Mountains Beyond Mountains

On the 5th of August 2016 I left Honolulu International Airport with my postdoc mentor and friend Dr. Rebecca Ryals for the first research trip of our collaboration with Sustainable Organic Integrated Livelihoods (SOIL)  in Haiti.

Ahead of us we had 3 flights, and a total of 18 hours of travel, to skip across the eastern Pacific and continental US, and reach the coastal city of Cap Haïtien in Haiti’s Nord (Nò) Department. We’d spent the night before carefully distributing science equipment among our field clothes and first aid supplies, and the previous weeks equipping ourselves with the basics for an extended stay in Haiti – including the most rudimentary elements of Haitian Creole (kreyòl).

Despite our preparations, I knew that much of what was in store for me during my first trip to Haiti was still fully obscured from me. Not just uncertain, but unknowable! There is a Haitien proverb ‘dèyè mòn, gen mòn’, which means literally ‘behind mountains, there are mountains’ and this English translation was used as the apt title for Tracy Kidder’s  book documenting the extraordinary work of Dr. Paul Farmer and his non-profit organization Partners in Health (Zanmi Lasante) in Haiti. This book was my first introduction to this brilliant little Haitian dictum. Surely it is a fitting metaphor for many situations but in this moment it seemed to capture the thrill of setting out on a new adventure.

In fact, stepping aboard our first flight, I found myself searching for the true start of this journey. I found I had to go back much farther than a month earlier, when I’d finally arrived in Hawaii to begin my postdoc, or 3 months before, when I’d been jumping over the hurdles of visa and passport renewal across the pond in London, Belfast, and my home island of Skye in the highlands of Scotland, or even the end of 2015, when I first began learning creole using the excellent online resource HaitiHub (highly recommended!). I realized exactly a year prior is a good place to start.

In early August 2015 I was living a couple of thousand miles east across the Pacific, in Berkeley, California, with the fragments of my PhD research on wetland biogeochemistry still far from resembling anything like a cohesive whole. It was around this time that I was reading Tracy Kidders’ book and was touched and inspired by the incredible achievements of Partners in Health, but also appalled at the descriptions of Haiti’s abject poverty, only a few hundred miles away from the wealthiest nation on the planet.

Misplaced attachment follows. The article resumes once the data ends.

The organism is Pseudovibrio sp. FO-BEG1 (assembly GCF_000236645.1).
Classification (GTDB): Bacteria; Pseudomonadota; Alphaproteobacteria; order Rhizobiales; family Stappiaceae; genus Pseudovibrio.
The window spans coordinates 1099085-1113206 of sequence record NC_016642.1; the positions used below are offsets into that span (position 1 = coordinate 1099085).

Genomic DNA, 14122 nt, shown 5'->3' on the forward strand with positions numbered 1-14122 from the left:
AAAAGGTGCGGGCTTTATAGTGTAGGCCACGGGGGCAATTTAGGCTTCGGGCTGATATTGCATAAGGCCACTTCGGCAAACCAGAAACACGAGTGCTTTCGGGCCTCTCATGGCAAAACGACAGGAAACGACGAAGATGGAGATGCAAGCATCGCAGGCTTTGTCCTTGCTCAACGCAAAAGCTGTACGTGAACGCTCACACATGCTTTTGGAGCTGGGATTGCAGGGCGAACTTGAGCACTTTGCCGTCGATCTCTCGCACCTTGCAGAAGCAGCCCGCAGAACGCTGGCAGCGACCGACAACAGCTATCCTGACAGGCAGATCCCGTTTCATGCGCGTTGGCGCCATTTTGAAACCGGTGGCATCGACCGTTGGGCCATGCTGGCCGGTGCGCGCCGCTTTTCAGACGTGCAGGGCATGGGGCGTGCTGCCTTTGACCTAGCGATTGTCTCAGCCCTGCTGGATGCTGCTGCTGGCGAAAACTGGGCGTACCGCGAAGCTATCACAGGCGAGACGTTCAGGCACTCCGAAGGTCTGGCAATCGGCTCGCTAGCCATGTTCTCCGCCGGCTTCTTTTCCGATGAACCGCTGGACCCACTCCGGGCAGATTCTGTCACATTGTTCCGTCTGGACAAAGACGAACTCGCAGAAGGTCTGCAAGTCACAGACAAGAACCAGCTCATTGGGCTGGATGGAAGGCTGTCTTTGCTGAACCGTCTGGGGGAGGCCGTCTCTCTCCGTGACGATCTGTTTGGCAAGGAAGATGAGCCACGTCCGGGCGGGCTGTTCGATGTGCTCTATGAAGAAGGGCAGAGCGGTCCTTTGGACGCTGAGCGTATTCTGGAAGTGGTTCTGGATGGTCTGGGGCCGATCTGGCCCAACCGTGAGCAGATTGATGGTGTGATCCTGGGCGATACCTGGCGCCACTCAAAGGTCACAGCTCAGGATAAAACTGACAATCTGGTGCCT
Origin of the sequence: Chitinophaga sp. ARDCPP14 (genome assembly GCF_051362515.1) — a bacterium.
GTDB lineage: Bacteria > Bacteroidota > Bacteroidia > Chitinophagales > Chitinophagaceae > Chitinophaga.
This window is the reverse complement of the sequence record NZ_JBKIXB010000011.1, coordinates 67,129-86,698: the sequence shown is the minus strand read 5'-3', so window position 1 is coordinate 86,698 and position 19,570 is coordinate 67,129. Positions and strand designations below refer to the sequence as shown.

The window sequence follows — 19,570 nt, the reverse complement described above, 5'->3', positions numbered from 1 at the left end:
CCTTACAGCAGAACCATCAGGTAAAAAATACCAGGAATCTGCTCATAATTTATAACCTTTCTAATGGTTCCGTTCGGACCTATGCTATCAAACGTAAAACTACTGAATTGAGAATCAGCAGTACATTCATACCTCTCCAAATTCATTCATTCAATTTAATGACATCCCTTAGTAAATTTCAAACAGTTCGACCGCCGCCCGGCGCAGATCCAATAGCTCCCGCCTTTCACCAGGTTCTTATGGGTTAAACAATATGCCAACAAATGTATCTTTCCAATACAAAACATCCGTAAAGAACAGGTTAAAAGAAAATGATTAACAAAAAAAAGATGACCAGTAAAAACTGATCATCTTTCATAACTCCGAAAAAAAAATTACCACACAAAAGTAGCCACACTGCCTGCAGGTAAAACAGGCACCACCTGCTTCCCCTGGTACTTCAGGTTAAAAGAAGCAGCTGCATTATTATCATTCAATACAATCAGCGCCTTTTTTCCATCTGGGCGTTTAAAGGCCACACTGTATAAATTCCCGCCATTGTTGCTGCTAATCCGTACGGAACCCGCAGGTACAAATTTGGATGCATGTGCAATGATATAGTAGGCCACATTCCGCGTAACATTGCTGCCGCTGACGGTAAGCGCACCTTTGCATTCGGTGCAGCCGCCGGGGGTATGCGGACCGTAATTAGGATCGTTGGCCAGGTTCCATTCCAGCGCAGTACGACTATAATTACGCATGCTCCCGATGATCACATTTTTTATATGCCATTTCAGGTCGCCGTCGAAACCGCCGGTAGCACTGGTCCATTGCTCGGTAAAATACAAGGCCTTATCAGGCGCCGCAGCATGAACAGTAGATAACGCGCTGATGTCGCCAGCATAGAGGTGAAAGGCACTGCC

Kidder’s book is eminently quotable, but one of my favorites is from Farmer himself. In describing the worldview that motivates his commitment to healthcare as a basic human right, and perhaps underpins his incredible successes, he says “we have to think about public health in the broadest possible sense”.

As a budding ecologist entering my 6th year at Berkeley, I couldn’t help but read this statement about our perceptions of human health as a call to arms to those of us who, for disciplinary reasons, might see human welfare as a separate, niche, or even competing (hopefully not) concern! Ecology is the study of life’s interaction with itself, and with its physical and chemical environment. The quote got me wondering if ecologists could or should be thinking about public (human) health as being another metric, or property, of the global ecosystem?

Over the last year or so, I’ve learned the answer is a definitive yes… And that a lot of incredible work is happening in this space. But this was the time when it started to come together for me. Ecologists are shifting focus away from pristine or undisturbed ecosystems (arguably illusions to begin with), toward those experiencing impacts from human activity or directly managed by man. The global change factors we consider as ecologists, whether that be soil erosion, nitrogen deposition, or a changing climate, also influence the spread of disease, the capacity of local agrarian economies, and the vitality of human communities globally.

In academic circles, we regularly discuss sustainability in the context of long-term climate or global change scenarios. Kidder’s book provides a first hand account of the human consequences of political, economic and – I began to learn – ecological failures that were playing out right now, just a few hundred miles off the coast of Florida. Haiti is a place where food security, human health, and local-to-international ecological threats associated with unsustainable development are an immediate reality for millions of people. To discuss Haiti in these terms is nothing new, but it was the start of this story for me. It was this book about those dedicated to an ambitious vision for global public health that inspired a little more humanity in my view of ecology.

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